Bill Weld, the former Governor of the US state of Massachusetts, has announced that he was officially entering the 2020 presidential race, becoming the first Republican to challenge President Donald Trump who he thinks "mocks the law".
"Ours is a nation built on courage, resilience, and independence. In these times of great political strife, when both major parties are entrenched in their 'win at all cost' battles, the voices of the American people are being ignored and our nation is suffering," CNN quoted Weld as saying on Monday.
"It is time for patriotic men and women across our great nation to stand and plant a flag. It is time to return to the principles of Lincoln -- equality, dignity, and opportunity for all. There is no greater cause on earth than to preserve what truly makes America great. I am ready to lead that fight."
In 2016, Weld was the Vice Presidential nominee on the Libertarian Party ticket with former New Mexico Governor Gary Johnson. He previously served two terms as the governor of Massachusetts in the early 1990s.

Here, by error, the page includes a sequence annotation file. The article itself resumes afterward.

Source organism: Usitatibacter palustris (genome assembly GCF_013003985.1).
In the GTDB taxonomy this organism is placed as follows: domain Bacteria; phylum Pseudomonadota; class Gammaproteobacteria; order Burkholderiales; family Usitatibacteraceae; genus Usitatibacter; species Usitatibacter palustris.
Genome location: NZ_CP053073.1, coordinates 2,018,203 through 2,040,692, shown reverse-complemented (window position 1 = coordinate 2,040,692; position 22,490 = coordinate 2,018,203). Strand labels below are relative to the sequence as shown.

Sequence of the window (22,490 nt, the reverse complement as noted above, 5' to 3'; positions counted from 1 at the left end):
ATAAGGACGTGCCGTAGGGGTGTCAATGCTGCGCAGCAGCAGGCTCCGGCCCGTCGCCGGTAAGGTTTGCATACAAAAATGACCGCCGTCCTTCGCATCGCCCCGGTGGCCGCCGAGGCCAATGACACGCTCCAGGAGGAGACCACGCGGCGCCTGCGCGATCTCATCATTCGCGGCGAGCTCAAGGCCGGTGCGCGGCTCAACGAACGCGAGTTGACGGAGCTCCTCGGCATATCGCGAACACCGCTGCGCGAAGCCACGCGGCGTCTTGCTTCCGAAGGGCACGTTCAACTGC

"I really think if we have six more years of the same stuff we've had out of the White House the last two years that would be a political tragedy, and I would fear for the Republic," he said.
"I would be ashamed of myself if I didn't raise my hand and run," he added.
Weld said he will not run as an Independent if he does not win the Republican nomination.
Trump enjoys a nearly 90 per cent approval rating among Republicans, according to Gallup.
When asked about the President's historically high approval rating and whether he believes he can beat him in the primary, Weld said: "Yeah, I do. Particularly in New Hampshire, where I'm spending a lot of time, it's one vote at a time and one voter at a time..."
He added that he feels Trump "mocks the rule of law".
"I spent seven years in the Justice Department trying to keep the politics out of law enforcement, he's trying to put it in," Weld said.
Weld also slammed Trump's attitude toward climate change and his confrontational style toward the press.
While Weld sees blame on both sides of the aisle for the divisiveness coming from Washington, he said Trump is the "grand master" of the problem. "I've never seen such bitterness in this country."
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